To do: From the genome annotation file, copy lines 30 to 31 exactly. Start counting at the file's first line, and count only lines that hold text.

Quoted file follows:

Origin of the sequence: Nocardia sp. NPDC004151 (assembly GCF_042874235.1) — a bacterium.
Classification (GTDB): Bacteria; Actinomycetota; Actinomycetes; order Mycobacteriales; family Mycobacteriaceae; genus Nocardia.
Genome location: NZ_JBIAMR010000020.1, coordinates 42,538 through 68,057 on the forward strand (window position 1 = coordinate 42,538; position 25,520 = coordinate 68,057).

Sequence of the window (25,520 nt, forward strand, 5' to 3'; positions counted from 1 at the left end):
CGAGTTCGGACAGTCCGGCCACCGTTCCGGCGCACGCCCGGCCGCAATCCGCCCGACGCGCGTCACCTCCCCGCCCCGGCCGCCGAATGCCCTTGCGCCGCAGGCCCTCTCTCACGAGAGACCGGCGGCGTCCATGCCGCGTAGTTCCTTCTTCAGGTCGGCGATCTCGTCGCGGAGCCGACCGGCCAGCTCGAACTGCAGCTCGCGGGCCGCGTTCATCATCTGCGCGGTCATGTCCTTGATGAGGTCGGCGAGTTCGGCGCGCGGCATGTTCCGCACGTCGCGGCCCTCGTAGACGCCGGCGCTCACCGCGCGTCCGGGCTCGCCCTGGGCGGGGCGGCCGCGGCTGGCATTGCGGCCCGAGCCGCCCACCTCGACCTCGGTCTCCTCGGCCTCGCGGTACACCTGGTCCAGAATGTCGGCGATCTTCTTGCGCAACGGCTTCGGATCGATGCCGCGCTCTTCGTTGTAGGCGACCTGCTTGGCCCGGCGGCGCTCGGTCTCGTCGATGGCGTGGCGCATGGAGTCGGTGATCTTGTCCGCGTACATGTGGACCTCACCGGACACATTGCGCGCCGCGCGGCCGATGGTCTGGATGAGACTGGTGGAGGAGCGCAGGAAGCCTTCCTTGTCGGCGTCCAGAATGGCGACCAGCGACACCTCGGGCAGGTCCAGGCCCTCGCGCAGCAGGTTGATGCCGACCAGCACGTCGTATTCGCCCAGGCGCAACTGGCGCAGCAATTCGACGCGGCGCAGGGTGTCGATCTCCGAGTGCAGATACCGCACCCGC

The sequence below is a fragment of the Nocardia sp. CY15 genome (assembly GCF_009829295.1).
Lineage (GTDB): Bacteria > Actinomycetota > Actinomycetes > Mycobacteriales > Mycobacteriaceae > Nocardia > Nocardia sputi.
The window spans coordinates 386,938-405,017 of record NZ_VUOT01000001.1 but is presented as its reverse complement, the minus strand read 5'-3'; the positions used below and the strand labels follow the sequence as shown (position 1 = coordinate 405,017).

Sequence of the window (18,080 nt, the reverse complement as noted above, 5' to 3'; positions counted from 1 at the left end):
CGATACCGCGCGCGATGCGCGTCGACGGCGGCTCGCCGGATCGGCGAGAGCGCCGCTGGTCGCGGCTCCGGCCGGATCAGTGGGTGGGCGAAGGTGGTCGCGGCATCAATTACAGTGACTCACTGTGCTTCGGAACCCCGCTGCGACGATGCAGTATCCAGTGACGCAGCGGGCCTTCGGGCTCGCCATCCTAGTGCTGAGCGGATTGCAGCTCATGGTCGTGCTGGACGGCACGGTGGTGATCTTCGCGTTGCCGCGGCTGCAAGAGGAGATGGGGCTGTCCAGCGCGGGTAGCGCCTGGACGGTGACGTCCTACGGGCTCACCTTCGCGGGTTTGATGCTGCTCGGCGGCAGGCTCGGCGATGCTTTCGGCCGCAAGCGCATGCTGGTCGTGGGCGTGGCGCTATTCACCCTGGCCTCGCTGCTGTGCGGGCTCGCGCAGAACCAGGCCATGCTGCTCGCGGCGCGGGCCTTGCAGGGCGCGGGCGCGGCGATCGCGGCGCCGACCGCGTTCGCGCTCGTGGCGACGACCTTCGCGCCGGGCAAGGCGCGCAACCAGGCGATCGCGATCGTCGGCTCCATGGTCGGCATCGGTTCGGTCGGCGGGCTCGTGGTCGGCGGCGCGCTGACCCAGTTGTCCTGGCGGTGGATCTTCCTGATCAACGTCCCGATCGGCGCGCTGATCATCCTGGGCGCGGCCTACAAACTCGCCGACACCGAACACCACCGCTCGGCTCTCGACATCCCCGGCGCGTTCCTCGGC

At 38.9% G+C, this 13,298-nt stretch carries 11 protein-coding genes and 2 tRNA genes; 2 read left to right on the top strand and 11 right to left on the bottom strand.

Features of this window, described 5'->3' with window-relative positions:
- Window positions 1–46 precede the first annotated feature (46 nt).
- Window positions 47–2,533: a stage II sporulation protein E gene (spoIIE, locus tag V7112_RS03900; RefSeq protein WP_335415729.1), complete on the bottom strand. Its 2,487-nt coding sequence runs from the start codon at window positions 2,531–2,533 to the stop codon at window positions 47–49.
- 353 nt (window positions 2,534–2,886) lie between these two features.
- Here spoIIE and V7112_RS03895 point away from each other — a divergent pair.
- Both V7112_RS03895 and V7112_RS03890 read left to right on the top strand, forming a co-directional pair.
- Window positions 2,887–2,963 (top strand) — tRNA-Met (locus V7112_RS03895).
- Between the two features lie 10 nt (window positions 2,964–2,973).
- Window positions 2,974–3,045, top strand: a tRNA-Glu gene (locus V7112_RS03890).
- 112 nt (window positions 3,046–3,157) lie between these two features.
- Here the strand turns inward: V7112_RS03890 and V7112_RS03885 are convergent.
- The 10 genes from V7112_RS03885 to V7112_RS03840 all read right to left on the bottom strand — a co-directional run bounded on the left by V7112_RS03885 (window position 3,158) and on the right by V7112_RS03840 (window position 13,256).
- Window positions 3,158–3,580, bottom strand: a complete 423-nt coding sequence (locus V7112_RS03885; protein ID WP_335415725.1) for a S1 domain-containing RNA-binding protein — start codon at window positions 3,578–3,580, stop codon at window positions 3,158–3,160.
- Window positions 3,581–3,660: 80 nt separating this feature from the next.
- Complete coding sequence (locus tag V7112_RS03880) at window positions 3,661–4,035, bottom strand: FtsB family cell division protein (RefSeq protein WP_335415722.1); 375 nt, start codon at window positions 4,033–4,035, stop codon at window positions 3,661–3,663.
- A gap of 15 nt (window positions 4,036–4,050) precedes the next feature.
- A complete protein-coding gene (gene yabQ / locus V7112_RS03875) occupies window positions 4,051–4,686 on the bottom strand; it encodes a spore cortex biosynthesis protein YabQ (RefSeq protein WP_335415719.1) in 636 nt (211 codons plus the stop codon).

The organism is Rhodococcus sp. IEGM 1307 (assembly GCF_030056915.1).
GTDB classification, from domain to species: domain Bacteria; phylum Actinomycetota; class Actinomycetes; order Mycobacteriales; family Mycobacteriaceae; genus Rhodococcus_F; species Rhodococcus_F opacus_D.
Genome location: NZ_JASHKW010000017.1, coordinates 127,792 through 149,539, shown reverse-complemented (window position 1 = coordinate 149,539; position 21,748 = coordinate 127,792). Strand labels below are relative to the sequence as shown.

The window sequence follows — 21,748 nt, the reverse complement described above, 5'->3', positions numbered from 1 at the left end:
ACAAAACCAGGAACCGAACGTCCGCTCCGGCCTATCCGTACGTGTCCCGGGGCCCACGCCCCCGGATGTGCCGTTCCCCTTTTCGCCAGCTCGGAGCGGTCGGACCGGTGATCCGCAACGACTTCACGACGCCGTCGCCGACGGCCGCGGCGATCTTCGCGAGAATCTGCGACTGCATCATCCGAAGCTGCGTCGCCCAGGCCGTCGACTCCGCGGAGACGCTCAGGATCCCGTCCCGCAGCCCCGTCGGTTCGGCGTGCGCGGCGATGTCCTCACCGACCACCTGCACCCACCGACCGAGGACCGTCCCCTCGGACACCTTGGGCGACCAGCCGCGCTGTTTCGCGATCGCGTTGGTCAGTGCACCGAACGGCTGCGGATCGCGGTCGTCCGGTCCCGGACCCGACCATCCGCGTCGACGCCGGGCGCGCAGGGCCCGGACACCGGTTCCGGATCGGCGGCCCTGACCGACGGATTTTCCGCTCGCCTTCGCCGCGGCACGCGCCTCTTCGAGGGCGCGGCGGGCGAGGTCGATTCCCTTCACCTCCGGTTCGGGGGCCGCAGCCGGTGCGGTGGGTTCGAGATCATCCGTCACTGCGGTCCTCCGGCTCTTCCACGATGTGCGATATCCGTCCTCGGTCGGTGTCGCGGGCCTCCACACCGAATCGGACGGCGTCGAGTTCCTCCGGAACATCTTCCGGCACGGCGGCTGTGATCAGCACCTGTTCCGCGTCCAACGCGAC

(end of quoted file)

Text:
GTDB classification, from domain to species: domain Bacteria; phylum Actinomycetota; class Actinomycetes; order Mycobacteriales; family Mycobacteriaceae; genus Rhodococcus_F; species Rhodococcus_F opacus_D.
Genome location: NZ_JASHKW010000017.1, coordinates 127,792 through 149,539, shown reverse-complemented (window position 1 = coordinate 149,539; position 21,748 = coordinate 127,792). Strand labels below are relative to the sequence as shown.